The 2001 Action Plan describes a national strategy to reduce the frequency, duration, size, and degree of oxygen depletion of the hypoxic zone of the northern Gulf of Mexico. The plan was submitted as a Report to Congress on January 18, 2001.
In 2006 as part of the reassessment, EPA’s Office of Water, on behalf of the Task Force, requested that the Environmental Protection Agency (EPA) Science Advisory Board (SAB) convene an independent panel to evaluate the state of the science regarding hypoxia in the Northern Gulf of Mexico and potential nutrient mitigation and control options in the Mississippi-Atchafalaya River basin (MARB). The Task Force was particularly interested in scientific advances since the Integrated Assessment and issued charge questions in three areas: characterization of hypoxia; nutrient fate, transport and sources; and the scientific basis for goals and management options.
ADB is a relational database for tracking water quality assessment data, including use attainment, and causes and sources of impairment. EPA uses state-level ADB information to feed the national ATTAINS data management system.
Best management practices (BMPs) are used by agricultural producers to control the generation and delivery of pollutants from agricultural activities to water resources of the state, thereby reducing the amount of agricultural pollutants entering surface and ground waters. This publication includes information on five main areas: nutrient management, pesticide management, soil and water management, pasture management and general farm BMPs.
Assist by linking agricultural/forestry related businesses with financial resources (including loans and grants), identify raw material supplies and directing such entities to various state sponsored business incentives. Assistance is available to local and out of state business interests as well as through community and economic development organizations; Division staff may also assist in the identification of financial resources outside of the programs offered by the LDAF. The following entities offer financial assistance: USDA Rural Development and Farm Service Agency, Ag Credit Corporations First South Farm Credit and Louisiana Ag Credit, the Louisiana Economic Development Corporation at Louisiana Department of Economic Development as well as commercial banks.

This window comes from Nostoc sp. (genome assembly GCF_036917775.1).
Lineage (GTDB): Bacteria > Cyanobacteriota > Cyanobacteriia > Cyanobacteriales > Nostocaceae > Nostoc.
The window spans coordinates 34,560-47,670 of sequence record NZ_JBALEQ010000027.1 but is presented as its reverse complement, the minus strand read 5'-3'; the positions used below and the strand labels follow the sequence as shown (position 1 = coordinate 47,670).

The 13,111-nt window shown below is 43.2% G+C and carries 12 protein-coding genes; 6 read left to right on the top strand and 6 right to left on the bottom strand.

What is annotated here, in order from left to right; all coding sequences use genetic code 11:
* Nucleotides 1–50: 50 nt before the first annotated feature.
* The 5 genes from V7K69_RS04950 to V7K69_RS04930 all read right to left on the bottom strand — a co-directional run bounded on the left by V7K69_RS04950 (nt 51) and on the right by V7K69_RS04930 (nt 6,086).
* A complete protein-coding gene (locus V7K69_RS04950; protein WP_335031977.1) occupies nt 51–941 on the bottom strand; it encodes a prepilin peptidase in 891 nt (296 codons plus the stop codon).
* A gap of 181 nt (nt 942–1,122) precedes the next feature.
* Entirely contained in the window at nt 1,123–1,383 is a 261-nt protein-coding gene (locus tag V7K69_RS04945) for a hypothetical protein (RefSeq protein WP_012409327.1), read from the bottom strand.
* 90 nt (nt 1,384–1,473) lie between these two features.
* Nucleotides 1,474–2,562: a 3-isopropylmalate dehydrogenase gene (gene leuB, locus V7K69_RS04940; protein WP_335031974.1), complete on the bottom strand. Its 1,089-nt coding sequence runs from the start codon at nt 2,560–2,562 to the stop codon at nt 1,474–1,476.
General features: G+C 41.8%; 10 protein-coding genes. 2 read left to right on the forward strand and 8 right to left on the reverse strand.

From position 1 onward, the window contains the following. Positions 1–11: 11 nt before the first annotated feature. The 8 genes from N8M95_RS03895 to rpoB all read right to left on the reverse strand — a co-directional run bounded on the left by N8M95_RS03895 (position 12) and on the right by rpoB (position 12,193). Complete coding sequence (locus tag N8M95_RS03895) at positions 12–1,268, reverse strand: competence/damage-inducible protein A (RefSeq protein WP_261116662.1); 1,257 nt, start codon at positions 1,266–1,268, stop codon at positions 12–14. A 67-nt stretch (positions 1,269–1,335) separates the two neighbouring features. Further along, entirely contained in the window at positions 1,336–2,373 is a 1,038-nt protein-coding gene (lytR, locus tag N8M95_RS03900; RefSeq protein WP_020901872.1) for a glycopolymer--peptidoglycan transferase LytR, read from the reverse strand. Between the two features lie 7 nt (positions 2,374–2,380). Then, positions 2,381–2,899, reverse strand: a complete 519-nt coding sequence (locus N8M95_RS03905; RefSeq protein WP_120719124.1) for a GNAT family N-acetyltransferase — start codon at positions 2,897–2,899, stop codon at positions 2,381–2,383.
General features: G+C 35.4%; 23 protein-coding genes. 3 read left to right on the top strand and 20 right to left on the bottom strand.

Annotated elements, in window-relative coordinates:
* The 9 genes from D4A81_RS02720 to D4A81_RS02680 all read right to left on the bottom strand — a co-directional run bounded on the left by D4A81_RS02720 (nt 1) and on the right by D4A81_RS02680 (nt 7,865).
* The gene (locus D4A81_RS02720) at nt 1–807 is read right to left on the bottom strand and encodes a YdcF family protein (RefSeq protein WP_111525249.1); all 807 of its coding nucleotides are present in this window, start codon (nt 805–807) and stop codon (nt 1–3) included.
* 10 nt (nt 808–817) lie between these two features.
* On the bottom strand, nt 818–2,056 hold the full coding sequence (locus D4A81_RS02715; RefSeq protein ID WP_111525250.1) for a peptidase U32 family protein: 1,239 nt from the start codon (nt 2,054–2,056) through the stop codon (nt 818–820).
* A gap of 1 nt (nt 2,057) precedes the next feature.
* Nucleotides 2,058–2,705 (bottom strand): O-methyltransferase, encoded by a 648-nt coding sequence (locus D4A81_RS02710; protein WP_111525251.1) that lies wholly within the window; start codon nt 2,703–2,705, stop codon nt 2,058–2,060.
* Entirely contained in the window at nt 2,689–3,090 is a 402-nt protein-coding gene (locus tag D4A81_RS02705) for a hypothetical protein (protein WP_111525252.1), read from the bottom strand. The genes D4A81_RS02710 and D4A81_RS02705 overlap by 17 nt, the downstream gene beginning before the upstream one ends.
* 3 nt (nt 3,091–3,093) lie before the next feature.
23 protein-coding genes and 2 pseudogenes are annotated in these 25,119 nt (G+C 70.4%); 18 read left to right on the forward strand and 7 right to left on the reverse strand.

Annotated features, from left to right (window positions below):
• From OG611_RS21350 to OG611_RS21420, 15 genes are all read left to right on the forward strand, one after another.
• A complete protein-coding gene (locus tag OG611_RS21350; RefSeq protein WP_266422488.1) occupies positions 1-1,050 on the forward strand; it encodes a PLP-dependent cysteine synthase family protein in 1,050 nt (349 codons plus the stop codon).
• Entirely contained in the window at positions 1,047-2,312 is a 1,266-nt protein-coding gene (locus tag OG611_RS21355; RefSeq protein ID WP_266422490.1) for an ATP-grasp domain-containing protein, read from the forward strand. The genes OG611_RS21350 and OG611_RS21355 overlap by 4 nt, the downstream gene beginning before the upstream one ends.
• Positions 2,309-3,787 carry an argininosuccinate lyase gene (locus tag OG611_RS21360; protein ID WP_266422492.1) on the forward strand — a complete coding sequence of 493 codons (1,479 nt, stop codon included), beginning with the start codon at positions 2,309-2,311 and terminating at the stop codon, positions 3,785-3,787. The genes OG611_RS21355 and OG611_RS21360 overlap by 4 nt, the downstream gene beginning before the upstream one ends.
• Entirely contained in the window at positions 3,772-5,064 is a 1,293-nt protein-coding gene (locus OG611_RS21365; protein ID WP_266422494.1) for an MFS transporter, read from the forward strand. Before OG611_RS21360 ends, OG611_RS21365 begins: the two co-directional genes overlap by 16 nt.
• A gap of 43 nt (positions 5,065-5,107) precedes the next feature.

Prescribed burning is an agricultural management practice and, in Louisiana row crop production, is used primarily during sugarcane harvest. There are a number of environmental concerns associated with this practice and the state has instituted a voluntary smoke and ash management training program to assist growers in addressing these concerns.
Through the Agricultural Solid Waste Management Program, agricultural producers can learn how to manage agricultural waste for beneficial uses; By the use of Best Management Practices adopted through this program, facilities such as rice dyers, grain elevators, cotton gins, seafood processors and similar operations, or facilities generating wood waste or stable manure can carry out their activities in an environmentally sound manner, where otherwise these operations would be subject to the LDEQ solid waste permitting process at public expense. By affected producers and processors implementing prescribed BMPs through this program, agricultural waste and by-products may be utilized beneficially as organic fertilizer, mulch, and other useful products.
Discusses using approach of Integrated Water Resources Management (IWRM) to involve all sources of water in planning; addressing water quantity, water quality and ecosystem needs; incorporating principles of equity, efficiency, and public participation in water planning; and sharing information across disciplines and agencies. however, implementation of this approach has been slow. The AWRA attempting efforts to advance and develop a better understanding of IWRM. Report includes case studies.
The U.S. Geological Survey's Amphibian Research and Monitoring Initiative (ARMI) is divided into seven regions. The south-central region includes the States of Texas, Oklahoma, Arkansas, Mississippi, and Louisiana. We are currently conducting research projects designed to monitor amphibians on Federal lands in these States and to research possible causes of declines in amphibian populations. These potential threats include loss or degradation of habitat, disease, and contamination or pollution.
Watershed model for overland flow, runoff; addresses nitrogen and phosphorus in addition to other parameters.